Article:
How to select the right pump for oil circulating temperature control equipment?
Positive displacement pumps or centrifugal pumps?
Often times it is hard to determine when to use a centrifugal pump or a positive displacement pump. Each has its own unique properties with respect to flow rate, pressure, viscosity, and efficiency. What is the difference between a positive displacement pump vs a centrifugal pump?
Centrifugal pumps produce flow by creating pressure. The pump transfers energy from the motor to the fluid by a spinning impeller. When the impeller is rotating, it results in an increase in fluid velocity and therefore pressure. A centrifugal pump thus creates a pressure differential from pump inlet to outlet that results in the creation of flow.
The positive displacement pump (PD pump) has two spinning rotors to displace a set amount of fluid per revolution from the inlet side to the discharge side of the pump. A PD pump thus creates flow based on displacing volume. However, a PD pump is not 100% volumetrically efficient due to clearances and gaps in the rotors and walls. The ratio of lost efficiency is called slip. Due to these precise parameters, a PD pump can be designed for a specific flow rate with high accuracy.
Flow rate versus pressure
One of the main differences between the two pump styles is the flow rate at different pressures. As the curve on the right shows, a centrifugal pump will decrease flow rate as the pressure increases. However, a PD pump has almost a constant flow even when pressure increases.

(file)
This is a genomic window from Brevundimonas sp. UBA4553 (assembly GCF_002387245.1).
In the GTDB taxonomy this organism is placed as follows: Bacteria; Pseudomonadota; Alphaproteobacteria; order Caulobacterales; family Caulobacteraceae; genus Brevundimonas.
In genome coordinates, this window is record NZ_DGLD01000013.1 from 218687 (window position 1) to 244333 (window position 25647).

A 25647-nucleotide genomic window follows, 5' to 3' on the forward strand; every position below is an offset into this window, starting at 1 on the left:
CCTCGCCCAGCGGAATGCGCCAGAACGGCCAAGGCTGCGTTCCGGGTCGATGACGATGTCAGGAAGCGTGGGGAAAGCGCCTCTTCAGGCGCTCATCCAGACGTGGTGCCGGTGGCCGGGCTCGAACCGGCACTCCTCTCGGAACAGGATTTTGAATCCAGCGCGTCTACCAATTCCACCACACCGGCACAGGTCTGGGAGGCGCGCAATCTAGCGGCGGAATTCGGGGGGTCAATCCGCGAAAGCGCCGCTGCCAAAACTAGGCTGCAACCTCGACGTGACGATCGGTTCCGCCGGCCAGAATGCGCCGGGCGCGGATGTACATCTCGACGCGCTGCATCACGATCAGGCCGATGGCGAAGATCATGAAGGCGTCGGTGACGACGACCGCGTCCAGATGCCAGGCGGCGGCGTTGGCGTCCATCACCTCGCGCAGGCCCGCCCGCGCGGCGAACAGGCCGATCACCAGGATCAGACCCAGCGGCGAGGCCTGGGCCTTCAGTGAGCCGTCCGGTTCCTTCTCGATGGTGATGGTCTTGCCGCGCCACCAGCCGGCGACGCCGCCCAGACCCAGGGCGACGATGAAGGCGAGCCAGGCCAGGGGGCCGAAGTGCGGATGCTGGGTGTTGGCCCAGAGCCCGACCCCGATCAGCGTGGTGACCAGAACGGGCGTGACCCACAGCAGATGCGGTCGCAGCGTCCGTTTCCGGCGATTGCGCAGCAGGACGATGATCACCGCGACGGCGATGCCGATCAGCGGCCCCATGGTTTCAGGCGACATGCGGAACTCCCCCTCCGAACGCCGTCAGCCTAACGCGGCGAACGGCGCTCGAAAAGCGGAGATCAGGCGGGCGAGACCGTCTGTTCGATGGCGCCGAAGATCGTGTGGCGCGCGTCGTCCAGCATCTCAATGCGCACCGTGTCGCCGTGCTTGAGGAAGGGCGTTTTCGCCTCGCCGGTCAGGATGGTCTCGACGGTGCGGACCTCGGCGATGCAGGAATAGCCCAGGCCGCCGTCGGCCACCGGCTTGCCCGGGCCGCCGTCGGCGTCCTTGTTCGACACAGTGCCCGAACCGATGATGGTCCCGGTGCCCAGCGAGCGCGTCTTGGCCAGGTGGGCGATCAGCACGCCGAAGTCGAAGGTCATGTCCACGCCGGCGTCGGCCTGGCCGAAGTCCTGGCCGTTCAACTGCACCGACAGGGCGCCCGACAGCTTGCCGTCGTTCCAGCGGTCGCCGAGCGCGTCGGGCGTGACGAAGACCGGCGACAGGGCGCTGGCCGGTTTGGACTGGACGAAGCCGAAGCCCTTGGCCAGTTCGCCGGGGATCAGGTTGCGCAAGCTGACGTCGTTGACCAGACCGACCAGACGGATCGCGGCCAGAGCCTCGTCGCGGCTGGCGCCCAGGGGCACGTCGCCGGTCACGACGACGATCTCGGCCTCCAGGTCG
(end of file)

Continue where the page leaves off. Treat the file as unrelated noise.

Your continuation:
Flow rate versus viscosity
Another main difference between a centrifugal pump and a PD pump is the effect of viscosity on the flow rate. As the curve on the right shows, the centrifugal pump’s flow rate will decrease as the viscosity increases. Conversely, PD pumps deliver a higher flow as the viscosity increases. There is less slip in the pump. This is due to the fact that fluids with higher viscosity require more energy to move. The PD pump actually performs better because the fluid has a harder time slipping through the gaps and clearances near the rotors.
Pump efficiency is the ratio of the power which is put in to run the pump compared the amount of power that is transferred to the fluid in the forms of flow and pressure.
Centrifugal pumps are designed to have the best efficiency at a designed pressure on the curve. However, if you operate the pump outside the designed range, the efficiency of the pump will suffer. Viscosity also plays a major role in determining the efficiency of a centrifugal pump. A highly viscous fluid will be more resistive to flow, and require a much higher pressure to achieve the same amount of flow as a less viscous fluid. Conversely, a very thin fluid will require less pressure and can be pumped more easily.
Positive displacement pumps are almost unaffected by an increase in pressure. A PD pump is most efficient with no pressure. As pressure increases, there is slightly more slip in the pump. Viscosity also plays a large part in the efficiency of a PD pump. As the fluid becomes more viscous, is gets harder for the fluid to slip between the clearances in the pump and increases the volumetrically efficiency. The efficiency of PD pumps is not as dramatically affected by changing conditions as centrifugal pumps are.
There are many factors that play a role while deciding on a pump for your application.
If your Hot Oil Unit is dedicated to one application with limited changes to pressure and temperature, a centrifugal, magnetic drive pump might be the best option. No seal changes are needed with this pump style.
Delta T Systems recommends using a PD pump with our oil circulating temperature control units if:
- Guaranteed constant flow through various temperature ranges is needed
- The oil units will be transferred between applications with different pressure specifications to deliver constant flow over any pressure